"This strict division between choral lyric and monody, however, does not stand up under scrutiny. Two different types of arguments can be marshalled against it. First, on a purely theoretical level, the use of the first person pronoun, as we have already shown, is no guarantor that the poems in which that pronoun appears recount, as Bowra phrases it, "the innermost feelings" of the poet. Indeed, as the second chapter has already shown at some length, the I/thou distinction, so central to modern liberal thought, did not have the same force for the archaic Greeks as it does for us. Rather, the self was closely identified with its place in the community. Consequently, a reader must not assume that sentiments which are voiced in the first person are, in fact, those of the poet as a private individual, rather than as a representative of a given social group (Havelock 1963: 199-200; Zumthor 1983: 56, 231; Kurke 1991: 1; Thomas 1992: 112). Indeed, when one considers the necessarily public and oral nature of these poems' performance, in order for them to have achieved wide popularity and thus survived to the present, they would have had to appeal to thoughts and feelings which were widely (although not necessarily universally) shared within the community, and not just to those sentiments which were peculiar to the poets themselves (Thomas 1989; 6, 8; 1992: 51, 105). As Havelock notes:
Archilochus and Sappho are appropriate examples to cite, if only because they are the favorite authors of those historians who would see in Greek lyric the emergence of a purely private poetry of the personal consciousness. The impression is fostered by the fact that the verse is often, though by no means always, spoken in the first person, and perhaps addressed to a second person. But the psychology of composition cannot be understood within the limits set by personal pronouns.What often appears to be private is, in fact, public and paradigmatic. The "I" in the world of monody does not, and indeed cannot, signify the private idiosyncratic world of a single individual, but rather is one possible embodiment of the shared or the communal (Calame 1977: 436-38). These poets fulfilled not only the didactic and informative functions alluded to earlier, but also had to present their work in a manner which was both directly intelligible to and enjoyable for the listening audience (Thalmann 1984: 32)."
(Havelock 1982: 19)
--Paul Allen Miller, Lyric Texts and Lyric Consciousness, p. 81-82.
"Two fragments of poems by Alcman, the poet of ancient Sparta at the end of the seventh century B.C., offer a list of young women's names that seem to imply a signified which goes beyond the simple identification of an individual. These were poems sung during a ritual, compositions referring to protagonists who had real social existences. Composed for choruses of adolescents, these verses were recited by young women in various rites that marked the successive phases of tribal initiation for girls becoming women. In Alcman's verses the group of young Spartan women express their affectionate admiration for the chorus leader, the khoregos; she is a girl possessing outstanding beauty and general excellence and has most probably completed the initiation cycle; therefore, as a recent initiate, she plays a pedagogical role vis-a-vis the adolescents in the chorus. In ancient Sparta a girl's transition to adulthood entailed an education in the civic values that defined the role girls were destined to play as the future wives of citizens, as well as in beauty and sexuality.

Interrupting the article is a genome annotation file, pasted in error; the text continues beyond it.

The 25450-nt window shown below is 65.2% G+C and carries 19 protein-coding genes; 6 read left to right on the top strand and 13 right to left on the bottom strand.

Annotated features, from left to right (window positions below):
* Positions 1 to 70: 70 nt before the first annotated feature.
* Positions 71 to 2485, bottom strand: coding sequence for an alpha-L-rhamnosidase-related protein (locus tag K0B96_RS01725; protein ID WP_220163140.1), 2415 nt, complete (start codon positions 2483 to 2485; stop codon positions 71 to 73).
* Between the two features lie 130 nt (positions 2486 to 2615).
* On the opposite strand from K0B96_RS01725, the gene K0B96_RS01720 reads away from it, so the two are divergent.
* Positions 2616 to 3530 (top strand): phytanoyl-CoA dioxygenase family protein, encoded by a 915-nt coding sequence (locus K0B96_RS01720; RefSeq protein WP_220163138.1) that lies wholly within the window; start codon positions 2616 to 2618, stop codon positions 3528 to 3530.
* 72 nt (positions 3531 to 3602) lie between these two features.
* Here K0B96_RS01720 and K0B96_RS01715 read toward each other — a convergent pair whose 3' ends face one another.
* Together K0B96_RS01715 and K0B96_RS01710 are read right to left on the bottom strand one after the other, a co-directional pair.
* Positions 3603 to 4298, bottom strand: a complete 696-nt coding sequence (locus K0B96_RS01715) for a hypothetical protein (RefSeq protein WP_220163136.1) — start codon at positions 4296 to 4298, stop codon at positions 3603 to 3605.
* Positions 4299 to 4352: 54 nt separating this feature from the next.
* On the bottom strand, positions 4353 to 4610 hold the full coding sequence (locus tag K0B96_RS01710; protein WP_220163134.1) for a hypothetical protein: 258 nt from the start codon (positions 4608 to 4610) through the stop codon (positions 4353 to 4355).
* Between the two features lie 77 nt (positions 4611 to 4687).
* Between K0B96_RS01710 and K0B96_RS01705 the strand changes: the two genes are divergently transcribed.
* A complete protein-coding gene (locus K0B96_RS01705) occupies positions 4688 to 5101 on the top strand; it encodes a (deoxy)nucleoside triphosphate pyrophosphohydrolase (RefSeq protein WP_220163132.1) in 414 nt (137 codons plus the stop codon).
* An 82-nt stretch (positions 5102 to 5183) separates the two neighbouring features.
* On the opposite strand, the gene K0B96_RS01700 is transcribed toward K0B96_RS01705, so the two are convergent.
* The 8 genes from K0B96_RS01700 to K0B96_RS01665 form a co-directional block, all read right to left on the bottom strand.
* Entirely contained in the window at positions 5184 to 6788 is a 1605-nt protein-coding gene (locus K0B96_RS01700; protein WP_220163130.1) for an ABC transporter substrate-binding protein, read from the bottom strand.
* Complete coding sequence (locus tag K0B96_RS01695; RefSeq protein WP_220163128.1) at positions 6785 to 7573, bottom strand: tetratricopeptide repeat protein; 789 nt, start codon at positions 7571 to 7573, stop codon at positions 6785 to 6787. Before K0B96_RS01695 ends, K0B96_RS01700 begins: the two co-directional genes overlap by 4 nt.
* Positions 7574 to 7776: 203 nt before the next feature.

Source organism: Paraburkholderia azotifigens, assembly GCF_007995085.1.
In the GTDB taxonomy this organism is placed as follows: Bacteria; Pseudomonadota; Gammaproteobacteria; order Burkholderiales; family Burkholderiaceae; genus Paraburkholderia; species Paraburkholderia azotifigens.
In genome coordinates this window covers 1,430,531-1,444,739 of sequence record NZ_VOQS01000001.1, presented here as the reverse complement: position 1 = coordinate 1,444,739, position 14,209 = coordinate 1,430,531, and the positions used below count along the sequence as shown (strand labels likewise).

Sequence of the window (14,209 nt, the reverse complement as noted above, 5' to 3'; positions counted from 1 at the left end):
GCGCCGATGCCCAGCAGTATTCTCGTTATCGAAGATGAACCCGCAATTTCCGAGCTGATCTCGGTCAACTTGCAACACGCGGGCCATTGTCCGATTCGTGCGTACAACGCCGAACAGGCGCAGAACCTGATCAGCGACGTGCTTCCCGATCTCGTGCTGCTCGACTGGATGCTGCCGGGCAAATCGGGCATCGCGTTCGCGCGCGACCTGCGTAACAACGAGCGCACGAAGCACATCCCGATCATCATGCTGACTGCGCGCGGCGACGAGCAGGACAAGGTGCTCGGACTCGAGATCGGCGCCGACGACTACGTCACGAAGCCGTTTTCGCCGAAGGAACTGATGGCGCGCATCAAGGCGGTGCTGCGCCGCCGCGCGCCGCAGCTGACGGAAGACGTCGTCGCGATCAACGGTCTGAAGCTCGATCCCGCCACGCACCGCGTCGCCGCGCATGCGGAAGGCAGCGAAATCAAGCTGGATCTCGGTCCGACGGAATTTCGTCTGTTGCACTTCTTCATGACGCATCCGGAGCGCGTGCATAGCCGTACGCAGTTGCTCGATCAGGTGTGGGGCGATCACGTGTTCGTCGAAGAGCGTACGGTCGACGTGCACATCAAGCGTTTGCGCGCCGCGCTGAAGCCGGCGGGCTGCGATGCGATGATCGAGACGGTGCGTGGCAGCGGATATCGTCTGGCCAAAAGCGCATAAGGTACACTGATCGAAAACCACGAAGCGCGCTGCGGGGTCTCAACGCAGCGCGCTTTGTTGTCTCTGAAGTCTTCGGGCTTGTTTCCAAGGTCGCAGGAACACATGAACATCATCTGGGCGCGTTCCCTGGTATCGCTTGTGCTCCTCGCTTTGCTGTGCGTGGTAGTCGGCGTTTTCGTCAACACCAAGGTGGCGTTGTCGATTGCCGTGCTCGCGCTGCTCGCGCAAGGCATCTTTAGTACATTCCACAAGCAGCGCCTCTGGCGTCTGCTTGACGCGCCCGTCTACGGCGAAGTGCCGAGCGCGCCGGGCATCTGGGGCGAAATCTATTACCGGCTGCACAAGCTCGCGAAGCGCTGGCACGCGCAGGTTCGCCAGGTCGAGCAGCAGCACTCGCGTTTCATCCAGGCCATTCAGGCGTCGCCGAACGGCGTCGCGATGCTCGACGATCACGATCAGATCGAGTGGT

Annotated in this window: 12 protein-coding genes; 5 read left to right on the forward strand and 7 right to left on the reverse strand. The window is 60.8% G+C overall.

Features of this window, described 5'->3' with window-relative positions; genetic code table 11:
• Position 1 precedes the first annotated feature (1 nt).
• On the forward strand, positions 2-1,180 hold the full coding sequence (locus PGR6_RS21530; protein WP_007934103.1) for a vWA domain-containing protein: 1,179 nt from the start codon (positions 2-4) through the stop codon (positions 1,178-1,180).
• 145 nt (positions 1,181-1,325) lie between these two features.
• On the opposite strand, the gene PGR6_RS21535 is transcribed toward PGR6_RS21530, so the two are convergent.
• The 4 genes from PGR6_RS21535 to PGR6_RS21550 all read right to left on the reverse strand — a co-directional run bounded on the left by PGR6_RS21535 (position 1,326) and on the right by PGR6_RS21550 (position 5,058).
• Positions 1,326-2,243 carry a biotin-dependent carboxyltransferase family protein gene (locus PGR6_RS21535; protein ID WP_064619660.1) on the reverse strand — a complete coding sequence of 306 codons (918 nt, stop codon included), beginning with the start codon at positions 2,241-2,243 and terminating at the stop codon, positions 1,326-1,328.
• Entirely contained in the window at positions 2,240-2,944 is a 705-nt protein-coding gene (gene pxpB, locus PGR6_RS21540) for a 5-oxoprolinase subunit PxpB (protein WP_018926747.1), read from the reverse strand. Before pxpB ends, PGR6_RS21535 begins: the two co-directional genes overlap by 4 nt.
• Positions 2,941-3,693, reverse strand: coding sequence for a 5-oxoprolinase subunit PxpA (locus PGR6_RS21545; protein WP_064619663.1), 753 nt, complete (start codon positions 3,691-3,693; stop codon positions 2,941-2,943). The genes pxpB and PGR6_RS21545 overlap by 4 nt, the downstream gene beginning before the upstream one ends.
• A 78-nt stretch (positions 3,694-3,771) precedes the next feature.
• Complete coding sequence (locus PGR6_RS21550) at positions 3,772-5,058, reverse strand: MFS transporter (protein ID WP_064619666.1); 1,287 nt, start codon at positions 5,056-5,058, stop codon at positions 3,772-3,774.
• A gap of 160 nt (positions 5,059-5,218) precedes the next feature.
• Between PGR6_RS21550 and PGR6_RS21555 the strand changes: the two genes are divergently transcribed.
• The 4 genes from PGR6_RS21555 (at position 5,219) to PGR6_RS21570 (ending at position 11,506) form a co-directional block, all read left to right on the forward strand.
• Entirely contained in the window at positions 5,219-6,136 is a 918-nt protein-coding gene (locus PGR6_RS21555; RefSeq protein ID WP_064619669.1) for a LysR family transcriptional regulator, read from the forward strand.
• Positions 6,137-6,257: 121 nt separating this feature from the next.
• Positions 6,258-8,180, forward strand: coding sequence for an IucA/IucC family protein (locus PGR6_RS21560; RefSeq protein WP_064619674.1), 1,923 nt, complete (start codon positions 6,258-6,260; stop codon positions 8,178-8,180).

After evoking a myth from the legendary history of Sparta and praising the qualities of the khoregos, the young women who sing our first poem name themselves. Neither Nanno with her flowing hair nore godlike Areta nor even Thylakis or Kleesithera can rival the khoregos; none of them will go to Ainesimbrota to beg that Astaphis might be hers, that Philylla might look upon her or Demareta or the charming Vianthemis. We will briefly examine the morphology of these different names and find their corresponding signifieds, although this is not a game in which Alcman indulges. Areta, with no suffix, means "excellence"; Nanno 'the little doll' and Philulla 'the beloved child' are diminutives; the names Sulakis, Astaphis and Vianthemis, by way of their various suffixes, derive from the plant world: "poppy heart," "raisin," and "violet," Damareta, a determinative compound name, excels in the heart of the demos, while Kleesithera, a compound name with a verbal element, is "famous in hunting." Ainesimbrota, another verbal compound, ought to be "praised among mortals"; her place in the catalogue of chorus members gives her a special status outside the chorus. Ainesimbrota, who perhaps posesses magic powers, probably led a different group of young women from the one singing Alcman's verses.
With its references to merit and reputation in the eyes of the people, its appeal to feelings of affection evoked by diminutives, and its metaphors inspired by the plant world, the system of signifiers of the names of the adolescents taking part in the Spartan choruses seems to conform to the Greek norm.
There remain Agido and Hagesichora, the two girls whose praises the chorus members sing, displaying their rivalry in affection.
The name Agido not oly assigns to this friend of the khoregos the function of "directing" (by association with the verb hegeisthai) but also designates her possibly as a descendant of Agis, founder of the Agiades dynasty, one of the two royal families that held power in Sparta. The name Hagesichora describes the function this figure performs vis-a-vis the young women who announce her role and sing her virtues: Hagesichora "leads the chorus," she is the khoregos."
Claude Calame, The Craft of Poetic Speech in Ancient Greece, p. 179-181.